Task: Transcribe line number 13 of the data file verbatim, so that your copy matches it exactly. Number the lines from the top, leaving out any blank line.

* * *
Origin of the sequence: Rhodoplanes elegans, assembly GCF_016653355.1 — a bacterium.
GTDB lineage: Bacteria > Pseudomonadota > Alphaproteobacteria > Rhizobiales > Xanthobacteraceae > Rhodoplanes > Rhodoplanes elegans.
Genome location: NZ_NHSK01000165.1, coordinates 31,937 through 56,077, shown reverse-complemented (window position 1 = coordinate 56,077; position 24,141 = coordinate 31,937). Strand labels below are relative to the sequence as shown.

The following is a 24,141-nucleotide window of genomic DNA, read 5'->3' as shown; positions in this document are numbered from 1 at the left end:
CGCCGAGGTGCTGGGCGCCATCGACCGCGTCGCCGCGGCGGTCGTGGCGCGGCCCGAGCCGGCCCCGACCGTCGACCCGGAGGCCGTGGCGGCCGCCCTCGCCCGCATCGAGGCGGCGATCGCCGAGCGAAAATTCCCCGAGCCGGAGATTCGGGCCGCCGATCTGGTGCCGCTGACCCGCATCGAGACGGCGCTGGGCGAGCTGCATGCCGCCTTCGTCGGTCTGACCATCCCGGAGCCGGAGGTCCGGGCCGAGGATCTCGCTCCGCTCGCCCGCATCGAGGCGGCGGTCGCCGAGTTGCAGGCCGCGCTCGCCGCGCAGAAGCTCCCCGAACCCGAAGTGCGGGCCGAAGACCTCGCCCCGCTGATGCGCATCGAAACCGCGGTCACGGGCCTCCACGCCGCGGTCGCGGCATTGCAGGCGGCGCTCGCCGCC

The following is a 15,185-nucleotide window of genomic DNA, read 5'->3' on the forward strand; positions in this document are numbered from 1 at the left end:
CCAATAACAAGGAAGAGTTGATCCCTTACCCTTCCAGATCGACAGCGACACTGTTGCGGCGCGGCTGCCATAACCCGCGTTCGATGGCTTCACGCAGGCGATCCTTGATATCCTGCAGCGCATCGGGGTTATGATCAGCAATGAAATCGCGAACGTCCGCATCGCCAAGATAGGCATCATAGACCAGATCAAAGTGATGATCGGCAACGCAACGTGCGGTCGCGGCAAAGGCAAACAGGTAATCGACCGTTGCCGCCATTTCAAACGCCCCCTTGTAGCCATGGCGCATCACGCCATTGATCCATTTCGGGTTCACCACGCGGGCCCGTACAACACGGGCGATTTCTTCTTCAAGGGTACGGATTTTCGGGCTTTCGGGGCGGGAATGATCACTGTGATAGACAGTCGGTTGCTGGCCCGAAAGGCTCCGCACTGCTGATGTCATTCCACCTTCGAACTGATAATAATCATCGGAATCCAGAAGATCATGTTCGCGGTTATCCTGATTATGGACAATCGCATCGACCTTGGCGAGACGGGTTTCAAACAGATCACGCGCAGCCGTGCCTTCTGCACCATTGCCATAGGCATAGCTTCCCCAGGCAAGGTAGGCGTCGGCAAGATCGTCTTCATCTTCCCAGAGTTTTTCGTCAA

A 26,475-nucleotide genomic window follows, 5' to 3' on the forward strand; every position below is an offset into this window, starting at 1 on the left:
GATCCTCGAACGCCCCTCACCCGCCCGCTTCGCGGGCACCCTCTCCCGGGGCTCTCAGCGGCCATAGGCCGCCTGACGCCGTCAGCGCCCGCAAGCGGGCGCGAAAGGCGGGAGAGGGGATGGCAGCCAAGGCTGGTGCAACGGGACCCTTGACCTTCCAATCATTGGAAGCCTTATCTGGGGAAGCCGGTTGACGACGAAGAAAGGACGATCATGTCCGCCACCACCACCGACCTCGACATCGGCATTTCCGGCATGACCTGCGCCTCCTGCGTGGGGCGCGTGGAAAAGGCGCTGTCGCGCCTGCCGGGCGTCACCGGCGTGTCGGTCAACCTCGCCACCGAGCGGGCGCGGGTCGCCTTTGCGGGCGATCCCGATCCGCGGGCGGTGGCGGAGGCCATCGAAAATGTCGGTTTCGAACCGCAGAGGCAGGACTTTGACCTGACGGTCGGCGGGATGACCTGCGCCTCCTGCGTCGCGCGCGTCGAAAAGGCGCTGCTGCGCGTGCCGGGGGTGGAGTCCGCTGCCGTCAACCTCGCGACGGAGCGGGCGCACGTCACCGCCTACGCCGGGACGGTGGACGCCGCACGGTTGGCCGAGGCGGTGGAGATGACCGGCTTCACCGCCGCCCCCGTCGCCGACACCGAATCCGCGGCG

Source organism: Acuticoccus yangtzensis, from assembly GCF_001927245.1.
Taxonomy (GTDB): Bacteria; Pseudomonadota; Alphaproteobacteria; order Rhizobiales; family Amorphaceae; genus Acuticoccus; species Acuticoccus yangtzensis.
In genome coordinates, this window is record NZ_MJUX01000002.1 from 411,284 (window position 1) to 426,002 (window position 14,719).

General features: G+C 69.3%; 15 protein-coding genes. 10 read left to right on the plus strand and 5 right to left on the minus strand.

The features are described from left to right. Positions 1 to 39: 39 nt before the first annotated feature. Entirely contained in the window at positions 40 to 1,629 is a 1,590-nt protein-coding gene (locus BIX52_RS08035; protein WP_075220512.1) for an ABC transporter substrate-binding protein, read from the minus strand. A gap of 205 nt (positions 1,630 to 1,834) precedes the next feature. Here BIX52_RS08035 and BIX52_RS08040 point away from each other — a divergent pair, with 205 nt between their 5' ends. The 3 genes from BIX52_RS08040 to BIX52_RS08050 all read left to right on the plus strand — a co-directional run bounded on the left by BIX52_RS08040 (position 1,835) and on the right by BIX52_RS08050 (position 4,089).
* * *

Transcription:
General features: G+C 69.3%; 15 protein-coding genes. 10 read left to right on the plus strand and 5 right to left on the minus strand.